The resolution, sponsored by commissioners Nick Bright, Jeff Jopling and Steve Mikals, originally used the verb “urge,” but was amended to “encourage” after a motion by vice chairman Rick Carver passed 17-1, according to minutes of the meeting provided by the Blount County Mayor’s office.
“We did receive the letter from the Blount County Commission, and we do plan to follow up with an in-person public design meeting, in conjunction with the virtual meeting,” said Mark Nagi, TDOT community affairs director.
“We are currently looking for a location and a date to hold that in-person meeting, but there is no timeframe right now,” he said by email.
“After all comments have been addressed, the department will begin finalizing the Right of Way plans for the project,” Nagi said. “Currently the department anticipates starting the Right of Way process for the project by late 2021 to early 2022 pending available funding.
The proposed 4.7-mile stretch of four-lane highway would lengthen State Route 162, known as Pellissippi Parkway, from where it ends at Old Knoxville Highway (State Route 33) to East Lamar Alexander Highway (State Route 73/U.S. 321) in Maryville. It would cross Old Knoxville Highway, and Wildwood, Brown School, Sevierville and Davis Ford roads along the way. The proposed improvements include completing the existing interchange at Old Knoxville Highway and constructing a new interchange at Sevierville Road (State Route 35/U.S. 411).
Opponents say the roadway is unnecessary and destructive. Detractors contend it would slice through farmland, fields and forests, displace homeowners and lead to urban sprawl at the very base of the foothills of the Smoky Mountains. Local biologists said in previous Hellbender reporting that the parkway extension would endanger the water quality of Little River, which much of the county depends on for drinking water, and subsequently damage the remarkably diverse population of fishes such as darters and other aquatic life in the river.
TDOT held a “Virtual Public Design Meeting” open to the public for two weeks in April. A map, a handout and a “video flythrough” were linked from TDOT’s website in advance of the virtual meeting and are still online.
“Approximately 225-275 comments were received via the virtual meeting website and 100-150 comment cards were received during the 21-day comment period after the meeting closed on April 29, 2021,” Nagi said.
“The department is still in the process of compiling, reviewing and addressing all the comments that have been received. Exact numbers on positive and negative feedback are not currently available.”
“Comments submitted through the project website will be addressed and become part of the official public transcript,” as will “written statements and other exhibits” submitted within 21 days after the meeting closed, according to the handout on the project.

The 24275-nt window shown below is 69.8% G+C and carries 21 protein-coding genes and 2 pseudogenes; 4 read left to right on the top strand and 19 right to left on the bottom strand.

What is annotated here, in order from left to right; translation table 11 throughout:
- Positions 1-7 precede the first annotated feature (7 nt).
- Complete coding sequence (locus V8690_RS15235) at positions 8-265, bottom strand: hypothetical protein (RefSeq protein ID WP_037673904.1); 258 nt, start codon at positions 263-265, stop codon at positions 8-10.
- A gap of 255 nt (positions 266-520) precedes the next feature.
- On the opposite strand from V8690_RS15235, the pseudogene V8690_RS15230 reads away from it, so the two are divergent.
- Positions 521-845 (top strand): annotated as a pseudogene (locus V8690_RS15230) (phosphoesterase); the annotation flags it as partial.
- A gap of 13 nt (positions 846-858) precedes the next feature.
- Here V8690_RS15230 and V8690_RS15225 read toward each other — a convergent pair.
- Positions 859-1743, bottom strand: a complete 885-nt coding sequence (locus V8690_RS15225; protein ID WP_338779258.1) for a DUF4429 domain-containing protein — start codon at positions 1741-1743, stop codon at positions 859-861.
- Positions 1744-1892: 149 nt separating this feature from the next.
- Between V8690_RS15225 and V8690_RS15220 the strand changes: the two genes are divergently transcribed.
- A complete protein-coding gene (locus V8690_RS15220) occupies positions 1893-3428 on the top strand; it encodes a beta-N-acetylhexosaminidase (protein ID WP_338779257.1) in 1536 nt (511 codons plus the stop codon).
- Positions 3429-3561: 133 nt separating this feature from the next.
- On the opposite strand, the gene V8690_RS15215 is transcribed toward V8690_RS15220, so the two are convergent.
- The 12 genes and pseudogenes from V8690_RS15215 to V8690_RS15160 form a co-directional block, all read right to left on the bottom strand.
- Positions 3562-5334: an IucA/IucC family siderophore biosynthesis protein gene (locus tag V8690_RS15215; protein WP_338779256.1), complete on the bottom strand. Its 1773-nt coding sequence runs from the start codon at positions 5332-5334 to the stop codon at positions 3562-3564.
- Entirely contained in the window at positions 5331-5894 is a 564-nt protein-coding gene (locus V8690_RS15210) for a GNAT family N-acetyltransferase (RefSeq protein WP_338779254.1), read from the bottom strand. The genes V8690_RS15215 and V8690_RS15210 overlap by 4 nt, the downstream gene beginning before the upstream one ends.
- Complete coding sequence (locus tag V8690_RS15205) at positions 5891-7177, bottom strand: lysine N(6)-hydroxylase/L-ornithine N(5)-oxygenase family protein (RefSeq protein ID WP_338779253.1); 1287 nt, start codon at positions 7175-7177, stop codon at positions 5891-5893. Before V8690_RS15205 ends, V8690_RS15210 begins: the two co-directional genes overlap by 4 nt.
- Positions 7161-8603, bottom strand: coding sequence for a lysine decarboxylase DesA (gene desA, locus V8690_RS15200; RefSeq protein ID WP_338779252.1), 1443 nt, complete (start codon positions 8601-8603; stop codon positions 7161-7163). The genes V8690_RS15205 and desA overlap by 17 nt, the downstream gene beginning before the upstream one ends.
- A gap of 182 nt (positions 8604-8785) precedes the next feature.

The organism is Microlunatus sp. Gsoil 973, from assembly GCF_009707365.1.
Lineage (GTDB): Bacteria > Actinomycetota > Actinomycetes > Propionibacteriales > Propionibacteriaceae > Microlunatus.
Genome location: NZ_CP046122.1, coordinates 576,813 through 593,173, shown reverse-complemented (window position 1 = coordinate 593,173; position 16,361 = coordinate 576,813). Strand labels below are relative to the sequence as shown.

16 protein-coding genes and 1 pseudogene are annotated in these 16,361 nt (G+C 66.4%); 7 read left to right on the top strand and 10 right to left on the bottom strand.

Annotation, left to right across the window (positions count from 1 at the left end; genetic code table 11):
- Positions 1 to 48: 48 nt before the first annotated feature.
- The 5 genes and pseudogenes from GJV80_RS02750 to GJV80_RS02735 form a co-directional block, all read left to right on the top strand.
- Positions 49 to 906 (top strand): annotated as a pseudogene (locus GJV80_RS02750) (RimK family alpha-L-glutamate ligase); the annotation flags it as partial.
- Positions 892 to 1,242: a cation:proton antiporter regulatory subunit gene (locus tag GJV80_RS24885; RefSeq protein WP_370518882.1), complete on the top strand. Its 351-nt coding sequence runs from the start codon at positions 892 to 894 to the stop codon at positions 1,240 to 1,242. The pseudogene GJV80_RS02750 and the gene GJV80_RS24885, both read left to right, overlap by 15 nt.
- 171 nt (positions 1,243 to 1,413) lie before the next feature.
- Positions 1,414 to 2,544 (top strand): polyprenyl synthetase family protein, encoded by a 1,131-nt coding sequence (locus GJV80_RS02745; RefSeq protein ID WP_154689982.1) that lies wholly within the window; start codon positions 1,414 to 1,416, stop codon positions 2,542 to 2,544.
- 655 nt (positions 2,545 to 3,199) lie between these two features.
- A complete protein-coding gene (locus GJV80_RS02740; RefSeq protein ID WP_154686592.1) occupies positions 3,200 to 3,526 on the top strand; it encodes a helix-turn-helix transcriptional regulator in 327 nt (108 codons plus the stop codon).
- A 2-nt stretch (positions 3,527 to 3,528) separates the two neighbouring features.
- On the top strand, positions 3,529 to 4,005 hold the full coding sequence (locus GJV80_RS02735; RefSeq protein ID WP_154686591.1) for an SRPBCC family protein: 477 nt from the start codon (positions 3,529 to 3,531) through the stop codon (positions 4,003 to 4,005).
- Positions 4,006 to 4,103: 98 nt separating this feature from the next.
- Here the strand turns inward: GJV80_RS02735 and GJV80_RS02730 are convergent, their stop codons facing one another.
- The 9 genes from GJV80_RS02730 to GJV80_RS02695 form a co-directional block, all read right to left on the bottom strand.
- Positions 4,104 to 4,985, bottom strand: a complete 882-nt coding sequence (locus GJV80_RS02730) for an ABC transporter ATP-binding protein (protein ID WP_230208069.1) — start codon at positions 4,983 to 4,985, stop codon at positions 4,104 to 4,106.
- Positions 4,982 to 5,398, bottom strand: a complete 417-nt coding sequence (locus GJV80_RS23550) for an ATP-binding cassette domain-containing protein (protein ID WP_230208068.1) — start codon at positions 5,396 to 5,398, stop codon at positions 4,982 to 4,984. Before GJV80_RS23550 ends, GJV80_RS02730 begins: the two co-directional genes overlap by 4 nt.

The meeting to view the proposed design and provide feedback was held virtually because of COVID-19.
“... (T)he COVID-19 pandemic has presented the Department with some challenges on hosting public meetings,” Nagi told Hellbender Press earlier this year, noting TDOT was working with the Federal Highway Administration “to identify an acceptable method to hold public meetings that would meet federal requirements.”
Opponents of the Pellissippi Parkway extension lambasted the original virtual format of a public meeting for such a contentious project.
“This is a wholly inadequate platform for public learning and comment on the proposed new highway,” the nonprofit Citizens Against the Pellissippi Parkway Extension wrote in a public response to TDOT published in The Daily Times on April 24.
“The site is extremely confusing to navigate, assumes a degree of familiarity with digital communication that many residents do not have, ignores basic criteria for accessibility (visibility, manual dexterity, intuitive process, closed captions) in online communication and online access when we have a digital divide throughout Blount County regarding bandwidth and equipment.
“CAPPE spent hours developing supplemental materials to guide our members through TDOT’s virtual meeting. TDOT should have waited until we can meet in person, have a public conversation and everyone could participate in the discussion.”
Nagi, of TDOT, noted that “The intent of the public design meeting was not to elicit feedback for support or opposition of the project, but to receive and discuss comments concerning the proposed design.”
That design includes two 12-foot travel lanes in each direction separated by a concrete median barrier wall, according to the project description provided by TDOT.
The project also includes a greenway that would run parallel to the Pellissippi Parkway Extension between Wildwood Road and Sevierville Road. The proposed greenway would be constructed along Sevierville Road between the exit ramp of the Pellissippi Parkway Extension and Davis Ford Road as well.
Retaining walls would be constructed along the route to minimize impacts to adjacent properties. TDOT estimates the Pellissippi Parkway Extension would impact 56 properties, including 11 single-family relocations, six of which are within the Kensington Place mobile home community.